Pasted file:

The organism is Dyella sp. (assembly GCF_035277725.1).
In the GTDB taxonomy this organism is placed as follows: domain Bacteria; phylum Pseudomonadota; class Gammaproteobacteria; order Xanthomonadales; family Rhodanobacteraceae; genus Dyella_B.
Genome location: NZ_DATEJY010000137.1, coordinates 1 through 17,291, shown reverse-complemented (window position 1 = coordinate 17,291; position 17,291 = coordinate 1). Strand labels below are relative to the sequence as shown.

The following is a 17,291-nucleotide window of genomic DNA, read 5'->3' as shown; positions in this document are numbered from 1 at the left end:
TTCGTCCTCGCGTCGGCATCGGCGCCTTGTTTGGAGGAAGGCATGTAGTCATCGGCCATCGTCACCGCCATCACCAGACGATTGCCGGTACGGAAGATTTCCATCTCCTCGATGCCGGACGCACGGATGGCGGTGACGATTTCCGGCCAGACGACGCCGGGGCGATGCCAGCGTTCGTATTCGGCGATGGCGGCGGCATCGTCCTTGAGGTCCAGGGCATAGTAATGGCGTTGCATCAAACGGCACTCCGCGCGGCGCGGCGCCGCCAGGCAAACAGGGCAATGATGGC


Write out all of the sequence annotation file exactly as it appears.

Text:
The organism is Dyella sp. (assembly GCF_035277725.1).
In the GTDB taxonomy this organism is placed as follows: domain Bacteria; phylum Pseudomonadota; class Gammaproteobacteria; order Xanthomonadales; family Rhodanobacteraceae; genus Dyella_B.
Genome location: NZ_DATEJY010000137.1, coordinates 1 through 17,291, shown reverse-complemented (window position 1 = coordinate 17,291; position 17,291 = coordinate 1). Strand labels below are relative to the sequence as shown.

The following is a 17,291-nucleotide window of genomic DNA, read 5'->3' as shown; positions in this document are numbered from 1 at the left end:
TTCGTCCTCGCGTCGGCATCGGCGCCTTGTTTGGAGGAAGGCATGTAGTCATCGGCCATCGTCACCGCCATCACCAGACGATTGCCGGTACGGAAGATTTCCATCTCCTCGATGCCGGACGCACGGATGGCGGTGACGATTTCCGGCCAGACGACGCCGGGGCGATGCCAGCGTTCGTATTCGGCGATGGCGGCGGCATCGTCCTTGAGGTCCAGGGCATAGTAATGGCGTTGCATCAAACGGCACTCCGCGCGGCGCGGCGCCGCCAGGCAAACAGGGCAATGATGGC